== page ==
You can install Unicorn through NuGet package manager as you usually do for any package. However, before you install unicorn ensure you already have created the Serialization module project under Foundation Layer [ See MODULE: Add Project Module to the Layer]. Download resource regarding Serialization module from the Habitat project.

All Unicorn package

Figure 7: Unicorn References

Foundation Serialization

Figure 8: Unicorn - Config files

Gulp Scripts

Figure 9: Unicorn scrips for Gulp Unicorn-Sync task

Install Gulp and Deploy

Download or copy from Habitat project the following files package.json, gulpfile.js, and gulp-config.js into your project root folder. Then open the command line as administrator and ensure that npm and node are installed by checking their version. To install the gulp, execute the following command: npm install gulp-cli -g.

From Visual Studio, add the Configurations solution folder and then move the following existent files gulpfile.js, gulp-config.js, and publishsettings.targets into it. Open the gulp-config.js and update variables to match your local environments.

Visual Studio folder configurations

Figure 10: Configurations folder and config files

At this point, you are all set to deploy your project to the Sitecore website. Gulp Sync-unicorn will fail for the first deployment because you need to create all the root items in the Sitecore content tree that were referenced in the configurations file and the first sync needs to be done through the admin portal - http://xcnine.local/unicorn.aspx. Below is the list all Sitecore root items where the Layers (Foundation, Feature, and Project) should be created.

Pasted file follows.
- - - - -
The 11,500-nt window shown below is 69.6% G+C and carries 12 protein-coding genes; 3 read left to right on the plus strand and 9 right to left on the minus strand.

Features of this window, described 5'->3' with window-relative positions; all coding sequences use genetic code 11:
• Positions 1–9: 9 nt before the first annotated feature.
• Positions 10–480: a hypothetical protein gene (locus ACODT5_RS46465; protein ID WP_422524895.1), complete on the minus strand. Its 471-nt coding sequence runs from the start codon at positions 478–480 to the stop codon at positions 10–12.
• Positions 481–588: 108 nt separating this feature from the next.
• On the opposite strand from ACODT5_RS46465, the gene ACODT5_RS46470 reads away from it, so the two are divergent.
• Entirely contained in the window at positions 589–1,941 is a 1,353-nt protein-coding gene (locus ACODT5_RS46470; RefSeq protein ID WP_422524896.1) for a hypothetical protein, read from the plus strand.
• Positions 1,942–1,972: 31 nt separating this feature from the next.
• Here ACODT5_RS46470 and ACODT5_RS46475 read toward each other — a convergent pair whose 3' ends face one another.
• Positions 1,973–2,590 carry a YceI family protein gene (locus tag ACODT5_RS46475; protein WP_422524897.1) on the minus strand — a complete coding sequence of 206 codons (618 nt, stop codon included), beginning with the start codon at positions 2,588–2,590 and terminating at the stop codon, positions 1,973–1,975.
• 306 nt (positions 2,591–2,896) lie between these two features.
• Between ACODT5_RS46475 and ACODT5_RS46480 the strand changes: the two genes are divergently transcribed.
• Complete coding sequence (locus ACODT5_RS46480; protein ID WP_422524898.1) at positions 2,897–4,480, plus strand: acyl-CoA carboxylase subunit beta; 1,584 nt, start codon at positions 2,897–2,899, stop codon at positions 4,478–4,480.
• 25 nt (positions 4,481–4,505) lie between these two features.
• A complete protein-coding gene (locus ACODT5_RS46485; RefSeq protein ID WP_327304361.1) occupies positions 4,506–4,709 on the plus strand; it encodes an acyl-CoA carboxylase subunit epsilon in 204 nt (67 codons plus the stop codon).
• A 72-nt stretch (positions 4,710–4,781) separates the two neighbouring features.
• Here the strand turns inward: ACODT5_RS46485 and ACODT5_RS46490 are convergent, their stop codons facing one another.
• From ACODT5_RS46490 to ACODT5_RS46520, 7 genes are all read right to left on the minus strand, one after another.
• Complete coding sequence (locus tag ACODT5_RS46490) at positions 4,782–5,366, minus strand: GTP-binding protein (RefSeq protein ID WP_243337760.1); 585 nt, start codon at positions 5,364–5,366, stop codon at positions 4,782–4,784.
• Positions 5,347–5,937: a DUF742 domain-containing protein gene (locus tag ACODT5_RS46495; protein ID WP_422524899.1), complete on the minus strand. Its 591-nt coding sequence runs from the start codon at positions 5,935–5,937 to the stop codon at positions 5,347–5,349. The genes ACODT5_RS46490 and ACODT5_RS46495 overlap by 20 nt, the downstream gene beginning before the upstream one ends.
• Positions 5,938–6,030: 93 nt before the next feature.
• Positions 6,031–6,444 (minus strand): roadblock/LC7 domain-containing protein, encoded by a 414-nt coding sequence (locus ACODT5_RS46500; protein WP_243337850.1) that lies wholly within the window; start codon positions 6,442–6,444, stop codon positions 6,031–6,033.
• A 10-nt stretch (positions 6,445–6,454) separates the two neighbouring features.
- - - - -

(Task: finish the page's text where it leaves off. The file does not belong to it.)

• Layouts - /sitecore/layout/Layouts
  • Models - /sitecore/layout/Models
  • Renderings - /sitecore/layout/Renderings
  • Placeholder Settings - /sitecore/layout/Placeholder Settings
  • Templates - /sitecore/templates
  • Settings - /sitecore/system/Settings
  • Media Library - /sitecore/media library

Unicorn admin page

Figure 11: Unicorn Admin Page

DEMO: Metadata Module

Follow the steps illustrated on section - MODULE: Add Project Module to the Layer to create the Metadata module under Feature layer. You can get the Metadata source code from the Habitat project, which is reason why I won’t cover in this blog. However, I will be sharing some screenshots related to Sitecore content items such as Metadata templates, Page template, and Home item. As a result of this demo, you should be able to see metadata information you have entered in the home Item using any browser. Login into your CMS ( XCNine.local/sitecore) and create the following Metadata templates _Keyword, _OpenGraph, _PageMetadata, _SiteMetadata and the Page (/sitecore/templates/Project/Public/Pages/Page) template that will implement those metadata templates. Change the Home item template in order to be based on the Page template.

Metadata Module Templates

Figure 12: Metadata Module – Template

Next, change the Home Item template you will see all the new sections and fields to enter the metadata information.

Home Item after Metadata Template

Figure 13: Metadata Module - Home Content

Home Page Live

Figure 14: Metadata Module - Home Page

Thank you for visiting our website and reading our blog post. If you need help on your Sitecore project, please consider how our vast Sitecore experience can be of serice to you.  We encourage you to accomplish your goals and make your project a success.

As a leading Sitecore Platinum Partner the Sitecore 2018 Ultimate Sitecore Experience Award for North America winner, we thrive on helping customers reach new heights. If you are looking for a new Sitecore implementation partner, please consider this resource on our blog: What It Means To Be A Sitecore Platinum Partner.

View more blogs and tutorials about Sitecore

Learn about our Sitecore work